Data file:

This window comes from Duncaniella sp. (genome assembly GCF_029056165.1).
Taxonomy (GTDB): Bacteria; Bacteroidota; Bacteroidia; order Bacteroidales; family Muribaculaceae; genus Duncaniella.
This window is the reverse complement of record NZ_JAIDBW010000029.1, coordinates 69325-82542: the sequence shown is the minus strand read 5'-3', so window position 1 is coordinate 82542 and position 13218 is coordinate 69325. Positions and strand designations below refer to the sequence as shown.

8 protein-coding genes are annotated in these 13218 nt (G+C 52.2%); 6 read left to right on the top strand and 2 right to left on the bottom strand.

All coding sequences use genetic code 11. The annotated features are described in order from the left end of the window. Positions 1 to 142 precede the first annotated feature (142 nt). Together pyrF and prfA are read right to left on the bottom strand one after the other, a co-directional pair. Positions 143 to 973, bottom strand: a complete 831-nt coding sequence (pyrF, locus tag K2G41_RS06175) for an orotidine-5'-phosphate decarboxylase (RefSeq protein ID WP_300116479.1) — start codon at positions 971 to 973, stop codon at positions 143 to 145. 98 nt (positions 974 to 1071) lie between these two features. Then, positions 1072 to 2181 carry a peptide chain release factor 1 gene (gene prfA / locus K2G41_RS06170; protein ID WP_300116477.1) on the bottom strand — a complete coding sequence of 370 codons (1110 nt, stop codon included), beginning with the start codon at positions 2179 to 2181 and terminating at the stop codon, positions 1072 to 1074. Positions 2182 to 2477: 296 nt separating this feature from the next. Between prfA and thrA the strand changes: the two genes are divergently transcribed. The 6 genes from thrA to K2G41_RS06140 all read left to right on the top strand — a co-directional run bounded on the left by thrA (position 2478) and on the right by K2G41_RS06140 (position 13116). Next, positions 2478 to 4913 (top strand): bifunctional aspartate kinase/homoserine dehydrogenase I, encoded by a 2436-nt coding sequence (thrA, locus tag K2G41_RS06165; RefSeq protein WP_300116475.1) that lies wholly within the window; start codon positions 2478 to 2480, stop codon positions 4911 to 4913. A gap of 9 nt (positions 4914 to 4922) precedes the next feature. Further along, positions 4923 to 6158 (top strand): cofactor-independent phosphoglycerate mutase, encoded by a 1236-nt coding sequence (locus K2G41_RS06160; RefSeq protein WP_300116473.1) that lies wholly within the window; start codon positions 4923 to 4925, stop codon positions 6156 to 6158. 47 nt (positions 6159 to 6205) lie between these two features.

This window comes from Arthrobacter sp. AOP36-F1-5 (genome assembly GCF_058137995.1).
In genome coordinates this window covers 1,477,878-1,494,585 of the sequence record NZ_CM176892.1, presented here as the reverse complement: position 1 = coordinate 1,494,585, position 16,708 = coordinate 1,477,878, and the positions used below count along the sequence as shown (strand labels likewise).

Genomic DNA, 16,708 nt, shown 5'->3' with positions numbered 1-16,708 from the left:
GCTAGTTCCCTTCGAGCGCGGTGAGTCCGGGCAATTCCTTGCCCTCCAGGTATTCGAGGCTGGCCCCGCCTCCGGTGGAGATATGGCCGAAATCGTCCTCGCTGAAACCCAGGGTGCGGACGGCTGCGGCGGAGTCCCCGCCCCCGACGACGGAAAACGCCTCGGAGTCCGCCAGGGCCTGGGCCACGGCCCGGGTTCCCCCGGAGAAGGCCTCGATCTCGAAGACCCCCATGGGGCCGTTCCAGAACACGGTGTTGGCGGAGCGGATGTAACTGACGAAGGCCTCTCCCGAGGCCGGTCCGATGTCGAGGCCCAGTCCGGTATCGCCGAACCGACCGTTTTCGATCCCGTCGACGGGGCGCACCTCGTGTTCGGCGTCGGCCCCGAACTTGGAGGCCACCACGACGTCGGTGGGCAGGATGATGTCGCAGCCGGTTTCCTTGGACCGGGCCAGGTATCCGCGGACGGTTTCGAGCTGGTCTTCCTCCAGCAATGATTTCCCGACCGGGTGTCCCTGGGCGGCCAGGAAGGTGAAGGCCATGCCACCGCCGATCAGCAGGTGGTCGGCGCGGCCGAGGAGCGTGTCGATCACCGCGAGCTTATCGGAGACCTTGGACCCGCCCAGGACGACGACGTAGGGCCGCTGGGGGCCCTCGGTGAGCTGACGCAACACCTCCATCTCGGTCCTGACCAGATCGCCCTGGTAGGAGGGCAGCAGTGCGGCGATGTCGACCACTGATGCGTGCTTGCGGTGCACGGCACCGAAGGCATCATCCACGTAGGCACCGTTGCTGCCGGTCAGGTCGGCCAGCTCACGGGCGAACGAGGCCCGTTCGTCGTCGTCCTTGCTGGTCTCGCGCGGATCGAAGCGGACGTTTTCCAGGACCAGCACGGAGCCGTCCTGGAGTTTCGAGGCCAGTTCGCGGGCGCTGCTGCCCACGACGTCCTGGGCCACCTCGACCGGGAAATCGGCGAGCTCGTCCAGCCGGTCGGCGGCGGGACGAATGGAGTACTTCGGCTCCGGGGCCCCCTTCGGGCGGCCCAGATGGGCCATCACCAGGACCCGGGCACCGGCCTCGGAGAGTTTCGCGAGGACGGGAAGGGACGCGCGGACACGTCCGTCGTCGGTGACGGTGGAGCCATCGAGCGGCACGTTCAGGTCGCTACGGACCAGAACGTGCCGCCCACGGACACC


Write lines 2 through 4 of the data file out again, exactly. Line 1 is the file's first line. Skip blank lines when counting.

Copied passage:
Taxonomy (GTDB): Bacteria; Bacteroidota; Bacteroidia; order Bacteroidales; family Muribaculaceae; genus Duncaniella.
This window is the reverse complement of record NZ_JAIDBW010000029.1, coordinates 69325-82542: the sequence shown is the minus strand read 5'-3', so window position 1 is coordinate 82542 and position 13218 is coordinate 69325. Positions and strand designations below refer to the sequence as shown.

8 protein-coding genes are annotated in these 13218 nt (G+C 52.2%); 6 read left to right on the top strand and 2 right to left on the bottom strand.